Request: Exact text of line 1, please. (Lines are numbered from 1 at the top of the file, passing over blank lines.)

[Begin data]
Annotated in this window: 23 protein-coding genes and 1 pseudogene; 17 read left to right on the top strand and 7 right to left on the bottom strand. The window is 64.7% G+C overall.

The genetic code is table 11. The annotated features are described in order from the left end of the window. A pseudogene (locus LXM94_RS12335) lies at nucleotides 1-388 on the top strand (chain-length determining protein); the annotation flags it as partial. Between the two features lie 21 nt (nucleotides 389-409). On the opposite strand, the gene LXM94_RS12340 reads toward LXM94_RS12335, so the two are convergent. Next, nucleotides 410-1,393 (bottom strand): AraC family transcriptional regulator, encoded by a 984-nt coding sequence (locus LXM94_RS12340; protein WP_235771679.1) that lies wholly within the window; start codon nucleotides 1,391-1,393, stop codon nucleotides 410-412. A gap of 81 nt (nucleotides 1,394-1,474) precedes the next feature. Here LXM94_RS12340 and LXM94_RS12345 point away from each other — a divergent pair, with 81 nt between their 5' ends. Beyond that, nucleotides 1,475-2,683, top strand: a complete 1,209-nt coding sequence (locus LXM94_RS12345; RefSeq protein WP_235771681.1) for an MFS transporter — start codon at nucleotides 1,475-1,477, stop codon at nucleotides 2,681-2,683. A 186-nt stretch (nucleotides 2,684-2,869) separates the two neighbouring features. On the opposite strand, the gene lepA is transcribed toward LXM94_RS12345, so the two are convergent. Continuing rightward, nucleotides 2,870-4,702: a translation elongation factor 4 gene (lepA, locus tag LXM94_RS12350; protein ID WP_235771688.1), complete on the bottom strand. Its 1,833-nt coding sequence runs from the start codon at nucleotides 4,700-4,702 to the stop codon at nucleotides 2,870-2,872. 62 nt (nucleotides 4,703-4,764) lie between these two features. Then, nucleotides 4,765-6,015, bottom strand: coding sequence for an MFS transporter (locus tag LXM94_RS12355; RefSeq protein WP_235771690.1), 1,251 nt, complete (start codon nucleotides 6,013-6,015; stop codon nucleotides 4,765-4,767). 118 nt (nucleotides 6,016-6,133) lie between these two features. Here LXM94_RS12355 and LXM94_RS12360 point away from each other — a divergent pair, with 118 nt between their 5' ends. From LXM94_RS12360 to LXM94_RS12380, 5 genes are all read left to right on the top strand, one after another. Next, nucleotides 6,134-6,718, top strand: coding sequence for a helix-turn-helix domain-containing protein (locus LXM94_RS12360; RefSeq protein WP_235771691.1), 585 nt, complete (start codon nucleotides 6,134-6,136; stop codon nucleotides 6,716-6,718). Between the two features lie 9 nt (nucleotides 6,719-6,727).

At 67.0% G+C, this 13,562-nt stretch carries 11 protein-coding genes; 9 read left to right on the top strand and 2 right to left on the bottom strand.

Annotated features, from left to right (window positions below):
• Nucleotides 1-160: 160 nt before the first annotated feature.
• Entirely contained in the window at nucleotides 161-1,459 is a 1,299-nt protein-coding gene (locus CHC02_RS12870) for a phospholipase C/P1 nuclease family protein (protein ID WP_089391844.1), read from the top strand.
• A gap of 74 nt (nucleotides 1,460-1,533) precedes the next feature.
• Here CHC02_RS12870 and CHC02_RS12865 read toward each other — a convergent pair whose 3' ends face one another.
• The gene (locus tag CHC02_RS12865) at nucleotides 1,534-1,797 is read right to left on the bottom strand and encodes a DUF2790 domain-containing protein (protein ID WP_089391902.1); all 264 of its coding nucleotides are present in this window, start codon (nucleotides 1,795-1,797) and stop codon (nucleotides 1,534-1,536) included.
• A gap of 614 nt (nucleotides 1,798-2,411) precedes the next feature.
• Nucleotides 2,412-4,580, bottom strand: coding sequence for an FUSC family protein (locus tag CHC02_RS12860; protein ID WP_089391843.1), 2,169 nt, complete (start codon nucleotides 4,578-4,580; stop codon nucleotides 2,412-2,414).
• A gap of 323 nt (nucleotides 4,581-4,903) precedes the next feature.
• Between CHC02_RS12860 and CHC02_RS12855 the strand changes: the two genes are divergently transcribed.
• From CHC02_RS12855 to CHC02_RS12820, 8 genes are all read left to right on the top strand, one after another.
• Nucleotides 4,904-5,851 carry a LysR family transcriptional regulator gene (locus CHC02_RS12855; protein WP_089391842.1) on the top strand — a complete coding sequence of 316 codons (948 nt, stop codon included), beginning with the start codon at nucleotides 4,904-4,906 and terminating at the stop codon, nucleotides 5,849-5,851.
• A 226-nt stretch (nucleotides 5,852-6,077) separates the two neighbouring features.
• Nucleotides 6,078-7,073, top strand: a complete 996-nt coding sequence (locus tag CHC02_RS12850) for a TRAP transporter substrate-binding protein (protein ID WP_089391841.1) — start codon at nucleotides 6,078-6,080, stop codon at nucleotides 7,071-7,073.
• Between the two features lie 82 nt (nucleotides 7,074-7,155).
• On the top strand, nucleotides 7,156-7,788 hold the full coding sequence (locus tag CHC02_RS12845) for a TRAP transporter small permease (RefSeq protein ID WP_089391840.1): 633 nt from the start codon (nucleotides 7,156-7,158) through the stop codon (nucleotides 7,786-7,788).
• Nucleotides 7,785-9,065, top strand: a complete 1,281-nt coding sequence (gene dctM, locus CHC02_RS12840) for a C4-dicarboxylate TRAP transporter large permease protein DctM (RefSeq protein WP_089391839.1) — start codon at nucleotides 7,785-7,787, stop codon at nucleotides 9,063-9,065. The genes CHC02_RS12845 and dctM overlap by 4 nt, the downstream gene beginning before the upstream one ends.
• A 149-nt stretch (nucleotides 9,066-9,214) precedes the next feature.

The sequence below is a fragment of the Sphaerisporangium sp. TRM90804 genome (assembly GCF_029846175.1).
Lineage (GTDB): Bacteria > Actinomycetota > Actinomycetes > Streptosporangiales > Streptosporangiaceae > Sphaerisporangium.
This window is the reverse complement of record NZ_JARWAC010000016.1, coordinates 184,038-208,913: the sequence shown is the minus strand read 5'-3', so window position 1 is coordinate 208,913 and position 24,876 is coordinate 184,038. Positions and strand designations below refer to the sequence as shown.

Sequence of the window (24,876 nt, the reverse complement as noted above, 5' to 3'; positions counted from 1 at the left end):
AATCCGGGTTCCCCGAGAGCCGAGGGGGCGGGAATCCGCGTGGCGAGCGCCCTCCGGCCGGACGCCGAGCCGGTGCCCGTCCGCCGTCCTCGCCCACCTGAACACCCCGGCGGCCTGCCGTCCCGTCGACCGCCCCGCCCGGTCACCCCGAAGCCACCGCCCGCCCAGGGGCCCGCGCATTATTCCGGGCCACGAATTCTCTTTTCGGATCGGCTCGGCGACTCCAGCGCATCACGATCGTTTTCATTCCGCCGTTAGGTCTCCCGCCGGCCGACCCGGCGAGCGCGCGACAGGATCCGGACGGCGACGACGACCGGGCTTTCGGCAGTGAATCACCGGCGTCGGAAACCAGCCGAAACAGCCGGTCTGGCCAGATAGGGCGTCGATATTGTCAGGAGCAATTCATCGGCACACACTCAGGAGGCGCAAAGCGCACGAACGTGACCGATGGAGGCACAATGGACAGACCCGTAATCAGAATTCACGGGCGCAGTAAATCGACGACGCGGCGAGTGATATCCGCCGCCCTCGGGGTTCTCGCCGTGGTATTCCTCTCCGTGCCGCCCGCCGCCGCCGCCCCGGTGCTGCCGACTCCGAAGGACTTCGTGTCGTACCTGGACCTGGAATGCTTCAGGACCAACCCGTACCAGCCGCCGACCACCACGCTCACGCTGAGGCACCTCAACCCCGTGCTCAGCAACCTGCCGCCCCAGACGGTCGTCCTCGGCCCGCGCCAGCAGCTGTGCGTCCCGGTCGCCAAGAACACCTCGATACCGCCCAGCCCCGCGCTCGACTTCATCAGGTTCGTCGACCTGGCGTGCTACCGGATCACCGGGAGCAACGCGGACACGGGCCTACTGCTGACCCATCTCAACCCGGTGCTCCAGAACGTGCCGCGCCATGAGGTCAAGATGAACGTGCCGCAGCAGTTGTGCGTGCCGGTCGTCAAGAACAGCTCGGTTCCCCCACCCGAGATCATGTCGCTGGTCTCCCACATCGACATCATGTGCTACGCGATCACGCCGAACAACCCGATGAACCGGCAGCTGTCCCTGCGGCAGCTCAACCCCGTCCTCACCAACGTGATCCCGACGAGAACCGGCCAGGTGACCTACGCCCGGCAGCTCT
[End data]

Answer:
Annotated in this window: 23 protein-coding genes and 1 pseudogene; 17 read left to right on the top strand and 7 right to left on the bottom strand. The window is 64.7% G+C overall.